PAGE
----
Mayor Rahm Emanuel will get a brief break from his troubles in Chicago thanks to a star in the vast constellation of brother Ari Emanuel.
When news broke that Emanuel will go to New York to be a guest on “The Late Show with Stephen Colbert” on Monday, I couldn’t help but immediately suspect Colbert is one of the many entertainers who make gobs of money for uber-agent (and Uber investor) Ari Emanuel.
Well, sure enough, what could seem like a cynical question yielded just the answer I suspected: Ari Emanuel’s massive Endeavor talent agency owns the company that manages Colbert’s career.
Ari Emanuel is the chief executive of Beverly Hills-based Endeavor (which recently changed its name from WME-IMG). A couple years ago, Endeavor acquired New York-based Dixon Talent, which represents Colbert.
As with CNN’s fawning “Chicagoland” series — which starred Rahm Emanuel and his then-loyal top cop Garry McCarthy during Emanuel’s first term — the mayor is again benefitting from people who are financially connected to his little brother.
Clients of Ari Emanuel directed CNN’s 2014 homage to Rahm and Garry. Before that show aired, the directors promised to be so fair and balanced that Mayor Emanuel would be irked.
The final result was virtually a propaganda film, with Emanuel and McCarthy portrayed like urban superheroes.Emails later revealed the show’s producers privately coordinated scenes with mayoral aides and even promised to present Emanuel as “the star that he really is.”
As for the trip to the Ed Sullivan Theater for the mayoral appearance on Colbert’s show, City Hall spokesman Adam Collins told me Friday that the business ties between the show’s host and the guest’s brother had “nothing to do with it at all.”
“I don’t know if it would matter if it did,” Collins said. “They reached out to us.”
He said a producer for Colbert sent him an email in October, inviting Emanuel to come to New York because the show’s staff had seen an article in the Chicago Tribune about the mayor’s podcast and “thought it would be cool” to invite him to talk about it and about Colbert’s time in the Chicago area. Colbert got his start performing at The Second City.
Collins noted that Colbert and Emanuel have been joking around since the days when Colbert still was on Comedy Central. That was long before Emanuel returned from his high-profile posts in Washington to run for mayor.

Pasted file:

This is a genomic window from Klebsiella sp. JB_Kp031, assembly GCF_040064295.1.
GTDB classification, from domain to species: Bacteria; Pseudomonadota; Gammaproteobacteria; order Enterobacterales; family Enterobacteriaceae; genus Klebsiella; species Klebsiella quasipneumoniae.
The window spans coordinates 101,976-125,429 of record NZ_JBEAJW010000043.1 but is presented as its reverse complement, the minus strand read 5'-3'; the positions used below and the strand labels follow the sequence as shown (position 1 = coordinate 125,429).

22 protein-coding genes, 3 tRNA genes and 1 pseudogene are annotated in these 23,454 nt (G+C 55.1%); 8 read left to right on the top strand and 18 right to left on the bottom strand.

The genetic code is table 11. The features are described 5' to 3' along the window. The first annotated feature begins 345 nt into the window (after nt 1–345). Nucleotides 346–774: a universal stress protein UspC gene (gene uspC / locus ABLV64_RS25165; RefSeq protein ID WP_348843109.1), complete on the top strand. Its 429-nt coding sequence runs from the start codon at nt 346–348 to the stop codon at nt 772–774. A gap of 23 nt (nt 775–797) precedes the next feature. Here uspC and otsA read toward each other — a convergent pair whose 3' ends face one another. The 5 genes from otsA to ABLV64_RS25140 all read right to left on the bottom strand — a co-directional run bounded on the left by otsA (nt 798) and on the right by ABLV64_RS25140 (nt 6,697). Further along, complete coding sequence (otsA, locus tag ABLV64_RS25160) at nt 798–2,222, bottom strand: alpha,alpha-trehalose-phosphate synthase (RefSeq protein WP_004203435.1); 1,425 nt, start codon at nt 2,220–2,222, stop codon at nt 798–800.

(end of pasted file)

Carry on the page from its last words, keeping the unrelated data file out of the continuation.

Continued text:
“This is a silly thing, to criticize the mayor for doing a TV interview,” Collins said. “But you spend your ink on whatever you want.”
Collins also thought it was “kind of a dumb question” when I asked if going to New York to be on the show was the best use of the mayor’s time, given all of the demands on him at home.
“He’ll have some other meetings with corporate leaders while he’s out there,” Collins said.
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An Endeavor spokesman on Friday confirmed Colbert is a client of Dixon Talent, but Dixon Talent did not return messages seeking comment on Rahm Emanuel’s appearance with Colbert.
A spokeswoman for CBS, the network that airs Colbert’s show, had no interest in elaborating on why they would want the mayor of Chicago on their show.
“So you’re aware, we don’t comment on our booking process,” said the spokeswoman, Lauren Kamm. “Photos of the mayor’s appearance will be available on Monday evening and the full clip of the interview will post on The Late Show’s YouTube page on Tuesday morning.”
We local yokels also can tune in to CBS-Channel 2 at 10:35 p.m. Monday. The mayor is scheduled to appear between Oscar winner Matt Damon and Colombian musician Juanes.
Emanuel should hope he gets glowing reviews in Beverly and other neighborhoods of his city — and not just in Beverly Hills.